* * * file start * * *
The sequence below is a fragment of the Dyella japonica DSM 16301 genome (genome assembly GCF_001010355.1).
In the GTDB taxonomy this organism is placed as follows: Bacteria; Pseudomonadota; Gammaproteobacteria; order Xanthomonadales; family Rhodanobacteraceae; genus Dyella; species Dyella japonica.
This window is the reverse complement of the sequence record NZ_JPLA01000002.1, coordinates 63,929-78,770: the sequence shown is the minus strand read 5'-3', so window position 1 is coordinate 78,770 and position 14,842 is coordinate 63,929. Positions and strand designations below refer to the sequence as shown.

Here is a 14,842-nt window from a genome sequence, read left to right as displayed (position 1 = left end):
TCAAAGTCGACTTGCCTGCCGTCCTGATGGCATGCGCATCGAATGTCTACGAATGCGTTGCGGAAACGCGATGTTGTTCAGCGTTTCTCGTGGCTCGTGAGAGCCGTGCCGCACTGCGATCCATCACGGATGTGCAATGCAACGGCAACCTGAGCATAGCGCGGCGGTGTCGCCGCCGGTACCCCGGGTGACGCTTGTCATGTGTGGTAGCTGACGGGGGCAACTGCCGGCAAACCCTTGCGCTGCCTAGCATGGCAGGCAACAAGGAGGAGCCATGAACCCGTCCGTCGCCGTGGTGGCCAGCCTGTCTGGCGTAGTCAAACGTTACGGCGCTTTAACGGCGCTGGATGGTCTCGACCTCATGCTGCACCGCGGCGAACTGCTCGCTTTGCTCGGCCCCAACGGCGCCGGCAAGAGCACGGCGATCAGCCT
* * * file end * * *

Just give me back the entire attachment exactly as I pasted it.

The sequence below is a fragment of the Dyella japonica DSM 16301 genome (genome assembly GCF_001010355.1).
In the GTDB taxonomy this organism is placed as follows: Bacteria; Pseudomonadota; Gammaproteobacteria; order Xanthomonadales; family Rhodanobacteraceae; genus Dyella; species Dyella japonica.
This window is the reverse complement of the sequence record NZ_JPLA01000002.1, coordinates 63,929-78,770: the sequence shown is the minus strand read 5'-3', so window position 1 is coordinate 78,770 and position 14,842 is coordinate 63,929. Positions and strand designations below refer to the sequence as shown.

Here is a 14,842-nt window from a genome sequence, read left to right as displayed (position 1 = left end):
TCAAAGTCGACTTGCCTGCCGTCCTGATGGCATGCGCATCGAATGTCTACGAATGCGTTGCGGAAACGCGATGTTGTTCAGCGTTTCTCGTGGCTCGTGAGAGCCGTGCCGCACTGCGATCCATCACGGATGTGCAATGCAACGGCAACCTGAGCATAGCGCGGCGGTGTCGCCGCCGGTACCCCGGGTGACGCTTGTCATGTGTGGTAGCTGACGGGGGCAACTGCCGGCAAACCCTTGCGCTGCCTAGCATGGCAGGCAACAAGGAGGAGCCATGAACCCGTCCGTCGCCGTGGTGGCCAGCCTGTCTGGCGTAGTCAAACGTTACGGCGCTTTAACGGCGCTGGATGGTCTCGACCTCATGCTGCACCGCGGCGAACTGCTCGCTTTGCTCGGCCCCAACGGCGCCGGCAAGAGCACGGCGATCAGCCT